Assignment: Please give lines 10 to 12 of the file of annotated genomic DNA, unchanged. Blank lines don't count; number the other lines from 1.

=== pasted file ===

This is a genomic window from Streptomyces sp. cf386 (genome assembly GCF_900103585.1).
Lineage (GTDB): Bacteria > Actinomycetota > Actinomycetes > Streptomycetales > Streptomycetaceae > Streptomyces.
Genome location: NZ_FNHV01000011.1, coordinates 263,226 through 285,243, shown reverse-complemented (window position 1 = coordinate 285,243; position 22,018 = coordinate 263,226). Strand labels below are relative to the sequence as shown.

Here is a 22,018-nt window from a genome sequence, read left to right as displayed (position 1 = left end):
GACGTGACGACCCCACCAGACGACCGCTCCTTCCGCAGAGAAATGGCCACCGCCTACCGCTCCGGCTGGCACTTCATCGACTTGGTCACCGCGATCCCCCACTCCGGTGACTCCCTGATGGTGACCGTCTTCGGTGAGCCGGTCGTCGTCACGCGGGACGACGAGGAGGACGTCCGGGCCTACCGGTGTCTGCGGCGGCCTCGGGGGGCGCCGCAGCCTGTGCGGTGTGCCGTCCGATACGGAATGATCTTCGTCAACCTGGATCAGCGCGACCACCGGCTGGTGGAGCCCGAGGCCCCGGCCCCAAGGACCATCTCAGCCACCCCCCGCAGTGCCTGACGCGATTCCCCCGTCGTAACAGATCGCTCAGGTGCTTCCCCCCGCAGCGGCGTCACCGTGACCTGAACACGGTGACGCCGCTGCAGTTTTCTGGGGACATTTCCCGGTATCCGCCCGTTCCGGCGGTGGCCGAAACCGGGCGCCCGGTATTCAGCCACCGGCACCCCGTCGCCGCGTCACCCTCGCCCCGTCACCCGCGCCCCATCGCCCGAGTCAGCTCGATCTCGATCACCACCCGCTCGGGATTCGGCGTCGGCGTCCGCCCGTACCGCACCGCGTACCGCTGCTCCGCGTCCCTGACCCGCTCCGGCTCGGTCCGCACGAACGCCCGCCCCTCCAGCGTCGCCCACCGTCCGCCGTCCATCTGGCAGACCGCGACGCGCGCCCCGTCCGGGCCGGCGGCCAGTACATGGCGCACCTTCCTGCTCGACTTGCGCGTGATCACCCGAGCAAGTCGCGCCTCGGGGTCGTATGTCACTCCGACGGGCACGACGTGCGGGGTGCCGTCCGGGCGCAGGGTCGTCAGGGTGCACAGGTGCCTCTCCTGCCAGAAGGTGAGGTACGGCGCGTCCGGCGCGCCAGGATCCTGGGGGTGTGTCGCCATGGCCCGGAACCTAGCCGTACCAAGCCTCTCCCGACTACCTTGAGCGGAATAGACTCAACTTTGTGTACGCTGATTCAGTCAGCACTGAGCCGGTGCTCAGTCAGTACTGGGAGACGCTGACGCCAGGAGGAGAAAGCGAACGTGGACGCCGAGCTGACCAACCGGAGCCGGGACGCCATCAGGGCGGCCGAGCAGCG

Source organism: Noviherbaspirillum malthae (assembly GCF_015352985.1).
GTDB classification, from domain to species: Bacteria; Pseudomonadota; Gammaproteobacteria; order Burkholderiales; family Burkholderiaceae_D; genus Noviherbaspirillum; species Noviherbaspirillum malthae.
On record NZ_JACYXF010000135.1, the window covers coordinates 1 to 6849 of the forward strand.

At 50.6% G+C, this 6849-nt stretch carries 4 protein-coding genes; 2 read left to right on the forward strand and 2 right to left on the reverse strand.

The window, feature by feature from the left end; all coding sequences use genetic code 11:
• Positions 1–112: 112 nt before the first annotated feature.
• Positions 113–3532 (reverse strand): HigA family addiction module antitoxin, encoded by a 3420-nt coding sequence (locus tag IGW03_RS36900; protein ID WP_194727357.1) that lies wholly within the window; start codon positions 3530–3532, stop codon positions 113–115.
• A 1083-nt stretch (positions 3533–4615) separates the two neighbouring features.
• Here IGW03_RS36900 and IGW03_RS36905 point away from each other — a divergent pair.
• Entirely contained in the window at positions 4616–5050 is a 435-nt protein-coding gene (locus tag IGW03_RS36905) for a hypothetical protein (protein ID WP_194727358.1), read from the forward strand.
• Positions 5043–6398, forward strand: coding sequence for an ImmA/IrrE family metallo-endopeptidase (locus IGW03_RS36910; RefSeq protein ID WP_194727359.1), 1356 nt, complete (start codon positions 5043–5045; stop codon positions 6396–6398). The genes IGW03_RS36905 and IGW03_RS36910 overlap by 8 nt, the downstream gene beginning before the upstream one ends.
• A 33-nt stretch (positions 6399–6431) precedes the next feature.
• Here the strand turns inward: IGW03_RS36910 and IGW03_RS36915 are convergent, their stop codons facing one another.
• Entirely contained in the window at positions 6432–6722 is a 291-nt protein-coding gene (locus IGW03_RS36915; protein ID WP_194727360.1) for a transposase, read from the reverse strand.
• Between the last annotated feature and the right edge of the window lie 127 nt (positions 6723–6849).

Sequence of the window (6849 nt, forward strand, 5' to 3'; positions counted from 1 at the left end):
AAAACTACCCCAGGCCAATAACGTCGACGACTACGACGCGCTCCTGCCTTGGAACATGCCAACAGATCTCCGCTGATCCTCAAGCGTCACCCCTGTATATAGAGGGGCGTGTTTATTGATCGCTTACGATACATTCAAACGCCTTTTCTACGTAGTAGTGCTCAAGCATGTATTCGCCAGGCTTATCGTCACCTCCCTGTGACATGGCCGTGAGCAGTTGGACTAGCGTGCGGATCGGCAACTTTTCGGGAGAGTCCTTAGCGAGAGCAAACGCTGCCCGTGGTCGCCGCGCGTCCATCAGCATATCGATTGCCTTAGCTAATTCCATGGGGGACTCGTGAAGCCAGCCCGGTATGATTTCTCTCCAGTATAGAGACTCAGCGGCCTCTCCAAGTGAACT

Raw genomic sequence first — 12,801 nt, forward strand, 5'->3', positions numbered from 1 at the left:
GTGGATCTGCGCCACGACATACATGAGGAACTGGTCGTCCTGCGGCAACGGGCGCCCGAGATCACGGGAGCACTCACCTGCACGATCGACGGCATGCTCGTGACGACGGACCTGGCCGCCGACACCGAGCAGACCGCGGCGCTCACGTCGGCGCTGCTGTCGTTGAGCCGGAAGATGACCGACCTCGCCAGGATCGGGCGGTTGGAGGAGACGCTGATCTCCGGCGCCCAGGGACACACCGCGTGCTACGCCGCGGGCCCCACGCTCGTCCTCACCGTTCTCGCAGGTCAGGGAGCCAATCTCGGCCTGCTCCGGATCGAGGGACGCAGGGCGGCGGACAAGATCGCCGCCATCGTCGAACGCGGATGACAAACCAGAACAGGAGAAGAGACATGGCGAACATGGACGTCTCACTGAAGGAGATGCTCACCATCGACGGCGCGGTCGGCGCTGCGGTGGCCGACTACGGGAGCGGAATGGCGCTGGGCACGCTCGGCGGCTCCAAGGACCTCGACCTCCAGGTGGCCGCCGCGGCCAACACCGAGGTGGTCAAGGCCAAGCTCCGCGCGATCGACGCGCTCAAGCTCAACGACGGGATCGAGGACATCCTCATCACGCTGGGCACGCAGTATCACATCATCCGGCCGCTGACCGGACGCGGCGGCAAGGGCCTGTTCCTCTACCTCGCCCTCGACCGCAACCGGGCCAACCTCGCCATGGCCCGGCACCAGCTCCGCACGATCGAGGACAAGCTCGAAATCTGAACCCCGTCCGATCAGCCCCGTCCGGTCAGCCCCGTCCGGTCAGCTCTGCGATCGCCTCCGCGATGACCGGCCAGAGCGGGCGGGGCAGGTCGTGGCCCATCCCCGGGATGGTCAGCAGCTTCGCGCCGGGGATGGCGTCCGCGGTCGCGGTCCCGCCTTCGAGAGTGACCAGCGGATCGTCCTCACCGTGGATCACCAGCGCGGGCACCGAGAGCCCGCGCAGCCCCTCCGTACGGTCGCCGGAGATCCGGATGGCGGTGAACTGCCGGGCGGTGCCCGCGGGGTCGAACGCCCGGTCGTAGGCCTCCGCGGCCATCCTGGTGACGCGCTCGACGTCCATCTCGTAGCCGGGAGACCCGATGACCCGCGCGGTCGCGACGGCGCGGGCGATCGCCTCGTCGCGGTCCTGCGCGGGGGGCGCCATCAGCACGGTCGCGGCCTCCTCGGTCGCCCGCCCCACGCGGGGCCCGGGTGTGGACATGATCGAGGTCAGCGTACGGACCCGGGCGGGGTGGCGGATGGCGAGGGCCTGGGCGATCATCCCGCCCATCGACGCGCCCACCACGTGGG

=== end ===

The window, feature by feature from the left end; all coding sequences use genetic code 11:
• Positions 1–112: 112 nt before the first annotated feature.
• Positions 113–3532 (reverse strand): HigA family addiction module antitoxin, encoded by a 3420-nt coding sequence (locus tag IGW03_RS36900; protein ID WP_194727357.1) that lies wholly within the window; start codon positions 3530–3532, stop codon positions 113–115.